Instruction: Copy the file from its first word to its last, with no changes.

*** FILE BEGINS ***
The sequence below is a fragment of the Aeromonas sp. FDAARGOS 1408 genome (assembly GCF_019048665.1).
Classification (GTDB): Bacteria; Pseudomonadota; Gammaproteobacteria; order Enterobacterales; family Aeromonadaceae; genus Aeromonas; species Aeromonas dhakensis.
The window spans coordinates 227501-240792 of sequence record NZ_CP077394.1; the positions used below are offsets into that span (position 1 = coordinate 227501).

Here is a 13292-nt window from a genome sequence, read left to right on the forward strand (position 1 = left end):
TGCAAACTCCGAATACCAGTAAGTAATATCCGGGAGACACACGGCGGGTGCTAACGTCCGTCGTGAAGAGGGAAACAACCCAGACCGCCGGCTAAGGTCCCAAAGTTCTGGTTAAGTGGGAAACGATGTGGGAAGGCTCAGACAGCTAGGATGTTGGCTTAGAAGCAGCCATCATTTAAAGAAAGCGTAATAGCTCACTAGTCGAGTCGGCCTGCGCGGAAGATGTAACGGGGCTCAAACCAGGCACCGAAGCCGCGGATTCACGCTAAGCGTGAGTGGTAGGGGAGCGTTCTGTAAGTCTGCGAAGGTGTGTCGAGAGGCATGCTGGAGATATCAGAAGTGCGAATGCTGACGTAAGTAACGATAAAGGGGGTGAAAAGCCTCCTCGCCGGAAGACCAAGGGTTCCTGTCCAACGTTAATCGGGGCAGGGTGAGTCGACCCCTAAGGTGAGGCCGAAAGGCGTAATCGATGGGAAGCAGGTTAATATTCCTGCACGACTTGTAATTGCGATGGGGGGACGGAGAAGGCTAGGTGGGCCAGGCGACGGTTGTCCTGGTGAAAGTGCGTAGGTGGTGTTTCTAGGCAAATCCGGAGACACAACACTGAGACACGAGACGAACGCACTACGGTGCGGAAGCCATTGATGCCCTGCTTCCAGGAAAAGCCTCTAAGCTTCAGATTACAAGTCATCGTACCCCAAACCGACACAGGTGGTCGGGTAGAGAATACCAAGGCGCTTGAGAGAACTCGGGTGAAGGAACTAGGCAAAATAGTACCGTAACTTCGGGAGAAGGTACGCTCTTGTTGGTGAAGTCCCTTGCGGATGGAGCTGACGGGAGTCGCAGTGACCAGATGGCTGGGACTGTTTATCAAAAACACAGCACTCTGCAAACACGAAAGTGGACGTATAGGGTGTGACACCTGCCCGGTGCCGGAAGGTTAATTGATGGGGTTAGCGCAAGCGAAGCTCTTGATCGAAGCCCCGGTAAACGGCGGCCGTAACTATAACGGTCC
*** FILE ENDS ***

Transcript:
The sequence below is a fragment of the Aeromonas sp. FDAARGOS 1408 genome (assembly GCF_019048665.1).
Classification (GTDB): Bacteria; Pseudomonadota; Gammaproteobacteria; order Enterobacterales; family Aeromonadaceae; genus Aeromonas; species Aeromonas dhakensis.
The window spans coordinates 227501-240792 of sequence record NZ_CP077394.1; the positions used below are offsets into that span (position 1 = coordinate 227501).

Here is a 13292-nt window from a genome sequence, read left to right on the forward strand (position 1 = left end):
TGCAAACTCCGAATACCAGTAAGTAATATCCGGGAGACACACGGCGGGTGCTAACGTCCGTCGTGAAGAGGGAAACAACCCAGACCGCCGGCTAAGGTCCCAAAGTTCTGGTTAAGTGGGAAACGATGTGGGAAGGCTCAGACAGCTAGGATGTTGGCTTAGAAGCAGCCATCATTTAAAGAAAGCGTAATAGCTCACTAGTCGAGTCGGCCTGCGCGGAAGATGTAACGGGGCTCAAACCAGGCACCGAAGCCGCGGATTCACGCTAAGCGTGAGTGGTAGGGGAGCGTTCTGTAAGTCTGCGAAGGTGTGTCGAGAGGCATGCTGGAGATATCAGAAGTGCGAATGCTGACGTAAGTAACGATAAAGGGGGTGAAAAGCCTCCTCGCCGGAAGACCAAGGGTTCCTGTCCAACGTTAATCGGGGCAGGGTGAGTCGACCCCTAAGGTGAGGCCGAAAGGCGTAATCGATGGGAAGCAGGTTAATATTCCTGCACGACTTGTAATTGCGATGGGGGGACGGAGAAGGCTAGGTGGGCCAGGCGACGGTTGTCCTGGTGAAAGTGCGTAGGTGGTGTTTCTAGGCAAATCCGGAGACACAACACTGAGACACGAGACGAACGCACTACGGTGCGGAAGCCATTGATGCCCTGCTTCCAGGAAAAGCCTCTAAGCTTCAGATTACAAGTCATCGTACCCCAAACCGACACAGGTGGTCGGGTAGAGAATACCAAGGCGCTTGAGAGAACTCGGGTGAAGGAACTAGGCAAAATAGTACCGTAACTTCGGGAGAAGGTACGCTCTTGTTGGTGAAGTCCCTTGCGGATGGAGCTGACGGGAGTCGCAGTGACCAGATGGCTGGGACTGTTTATCAAAAACACAGCACTCTGCAAACACGAAAGTGGACGTATAGGGTGTGACACCTGCCCGGTGCCGGAAGGTTAATTGATGGGGTTAGCGCAAGCGAAGCTCTTGATCGAAGCCCCGGTAAACGGCGGCCGTAACTATAACGGTCC